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California To Slow Down Plans For High-Speed Rail System


California Governor Gavin Newsom gave his State of the State speech today and made a surprise announcement. He's scaling back the state's ambitious and controversial high-speed rail plan.


GAVIN NEWSOM: Let's be real. The current project, as planned, would cost too much and, respectfully, take too long.

CORNISH: This $77 billion project has been in the works for years. Joining us now to talk about the announcement is Ben Adler of Capital Public Radio.

Welcome to the program.


CORNISH: So this rail project was a favorite of prior governors, right? Why is Newsom downsizing the project?

ADLER: Well, because, as he alluded, it's really expensive and way behind schedule - the original cost estimate was $33 billion back in 2006 for San Francisco to Anaheim in Orange County, later from Sacramento to San Diego. But at one point, the project ballooned up to nearly $100 billion. And even though Jerry Brown lowered that projection a bit, the fact is the money simply isn't available right now, in large part because Republicans in Washington cut off funding after they took over the House during the Obama administration back in 2010. But it is important to say that Newsom's office is making clear he's leaving open the possibility of the full project in the future. For now, he is, I guess the phrase is, re-prioritizing.

CORNISH: So help us understand - because he says part of the rail project will be built, the part that goes through Central Valley. Why is he focusing on that section? What's going on with politics there?

ADLER: Because the money's largely there, first of all - there has been money identified, including $3.5 billion or so in federal government money that was previously given to the state - if you think all the way back to early 2009, the stimulus package during the Great Recession - or the great - yes, the Great Recession, not the Great Depression.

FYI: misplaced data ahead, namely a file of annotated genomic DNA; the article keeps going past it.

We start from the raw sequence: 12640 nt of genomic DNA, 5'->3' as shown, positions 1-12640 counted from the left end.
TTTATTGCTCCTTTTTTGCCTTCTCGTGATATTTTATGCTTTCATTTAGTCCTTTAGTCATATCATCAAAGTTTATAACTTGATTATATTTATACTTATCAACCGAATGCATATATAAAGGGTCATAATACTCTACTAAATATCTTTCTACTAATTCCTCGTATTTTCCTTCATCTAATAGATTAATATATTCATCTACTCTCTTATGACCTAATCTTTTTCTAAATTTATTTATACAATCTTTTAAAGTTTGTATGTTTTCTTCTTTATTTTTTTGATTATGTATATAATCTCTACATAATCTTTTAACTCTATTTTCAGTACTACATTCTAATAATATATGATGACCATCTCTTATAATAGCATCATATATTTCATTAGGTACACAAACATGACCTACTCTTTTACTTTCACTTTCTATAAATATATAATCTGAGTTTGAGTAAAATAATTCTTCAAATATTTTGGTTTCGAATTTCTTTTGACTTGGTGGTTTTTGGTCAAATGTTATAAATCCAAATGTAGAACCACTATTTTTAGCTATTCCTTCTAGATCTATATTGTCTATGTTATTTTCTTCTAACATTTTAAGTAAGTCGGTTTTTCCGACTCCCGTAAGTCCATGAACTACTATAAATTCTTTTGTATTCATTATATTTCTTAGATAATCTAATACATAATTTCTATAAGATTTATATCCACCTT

And so there's that and state bond funds that will help build the project from Bakersfield to Merced in the Central Valley. Now, it's been criticized as the train to nowhere. Newsom says that is offensive to a region that is largely not growing anywhere near as fast as some of the coastal areas - Silicon Valley, the Bay Area, etc. And so Newsom is saying this is going to be an economic boost to an area that really needs it.

CORNISH: Stepping back from California for a second, this was supposed to be a model for other projects nationwide. I mean, do you think this decision is going to have an impact on other efforts to build high-speed rail?

ADLER: Well, I'm not aware of other major efforts underway right now. This has certainly been the big one. And a lot of people have been watching California. Now it's ironic, though, that one day - or just a couple of days after the Green New Deal was presented in Washington - that does include money, in theory, for high-speed rail or a priority of high-speed rail - that California is putting a hold on the project. But Gavin Newsom, I think it's pretty safe to say with some confidence that if money magically appeared from the federal government under a Green New Deal, he would be all too happy to look at getting this project back up and running.

CORNISH: In the time we have left, I just want to ask you about immigration because this governor has been critical of the Trump administration's policies. Did he say more in his speech today?

ADLER: Well, he reiterated what he announced yesterday, which is pulling the California National Guard - most of the troops - off the Mexican border, ending a deployment authorized by former Governor Jerry Brown. Newsom calling everything the president is doing at the border a manufactured crisis and political theater, saying California will not be a part of it. But beyond the headline, the truth is Newsom is leaving roughly a hundred troops or so to counter drug smuggling, and many of those will be at ports of entry, including at the border. So it is oversimplistic. Just like to say he's abandoning high-speed rail, he's not fully abandoning it. And he's not fully abandoning pulling all troops from the National Guard off the border.

CORNISH: That's Ben Adler of Capital Public Radio.

Thank you for your reporting.

ADLER: You're welcome. Transcript provided by NPR, Copyright NPR.

Ben Adler